Here : Intrusion.Which is a fractal way to play with a story, right?


Thanks for reading!



Deliverance & Archetypes

I’m reading a book from John Boorman, English director known for Excalibur or The Emerald Forest.

Deliverance is a survival movie, a very disturbing piece of. Here’s the plot I found on IMDB :

On a weekend canoeing trip down a river in the Georgia back country, four urban businessmen enter a nightmare in which both nature and mankind conspire to send them through a crucible of danger and degradation in which their lives and perhaps even their souls are put at horrendous risk.

I had a friend a long time ago who explained me the beginning of the movie after he assisted a masterclass about it. What I found in the book confirms it, and goes even further. Here we go :

The four guys are obviously Archetypes, and Boorman says that they’re all a part of the novel writer.

  1. Drew is clever, an introvert, scrupulous and gentle.
  2. Lewis is mister muscle and macho, taking decisions and full of contempt.
  3. Bobby is the fat guy, trying jokes all the time, not at ease with anything.
  4. Ed is timorous. He’s the guitar player and wears spectacles. The artist, the idealist.


Of course, the movie is pushing all these men into turmoil. Of course, the “men living in the forest” are not impressed at all by the city boys, and will become aggressive. Of course, mother nature is not spread all around for the pleasure of smart-asses from the city, the river is unintelligible and dangerous. And of course, macho man won’t handle this situation at all (and other lessons you’ll discover if you watch this disturbing movie).


I have much pleasure reading the book, because Boorman explains that the actors were also like Archetypes. Voight was really always thinking and full of doubts, and Reynolds acting directly, finding his role in “action”. And, says Boorman, helping Voight to use his instincts instead of his strong brain.


Tools :

Archetypes. They are always accurate to watch people, right? Astrology or MBTI too (but aren’t they archetypes, in a way?). You can also think about patterns you find in people. Personality traits. It helps to understand, to take a picture of a group.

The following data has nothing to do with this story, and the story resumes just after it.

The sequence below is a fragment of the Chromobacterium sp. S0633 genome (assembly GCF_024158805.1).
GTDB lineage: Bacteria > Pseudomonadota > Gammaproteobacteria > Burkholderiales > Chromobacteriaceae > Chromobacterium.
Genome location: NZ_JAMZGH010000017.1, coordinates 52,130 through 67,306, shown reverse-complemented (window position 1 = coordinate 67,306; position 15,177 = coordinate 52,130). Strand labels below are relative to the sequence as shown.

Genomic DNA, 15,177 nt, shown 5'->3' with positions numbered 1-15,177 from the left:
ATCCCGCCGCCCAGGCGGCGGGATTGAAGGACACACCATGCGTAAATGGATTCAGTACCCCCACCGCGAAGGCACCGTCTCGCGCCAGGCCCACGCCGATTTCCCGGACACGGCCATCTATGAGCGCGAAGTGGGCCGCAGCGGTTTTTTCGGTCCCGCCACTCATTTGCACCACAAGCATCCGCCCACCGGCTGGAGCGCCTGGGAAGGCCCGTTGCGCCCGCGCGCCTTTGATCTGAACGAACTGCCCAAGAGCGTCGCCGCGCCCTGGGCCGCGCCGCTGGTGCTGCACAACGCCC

It also shows a lesson : human beings are full of surprises. Full of “as ifs”. They lie to themselves. They don’t act accordingly. And in action, they can evolve… amazingly!

Maybe one lesson of life is to see that Archetypes don’t work.


Thanks for reading!





To be better elsewhere, a Kubrick Tool

In a Stanley Kubrick interview yesterday I found a little tool for you.

Kubrick likes actors, and he needs them to be there, not to be puppets or reciting idiots.

That’s common sense, but he goes pretty far to get the actors out of their comfort zone.

One is to shoot scenes for hours, 20, 30 or more, to kill (or get) something.

For Full Metal Jacket, the terrible instructor at the beginning of the film had to yell his lines (plenty of horrible things, he says) to young rookies.

He didn’t want the guy to think about acting, but to BE that guy.

Thus he asked an assistant to work the text with the actor, for days, while playing basket ball.

Wait what?

If you “think” about what you say you cannot play anything. You can not do this. Therefore, the instructor had to know his text so well that he could do anything while he was screaming at the young recruits…


The tool is this little pattern : what could YOU do with that?

How and where and when would you need to be annoyed by something else to gain effectiveness? What for? ? To write within a crowd? To keyboard your blog on the left hand only (to slow down)? Or paint with the wrong hand? Or, as a French, to blog in English?

Wait, what? 🙂

Have a nice day, et bonne semaine à vous !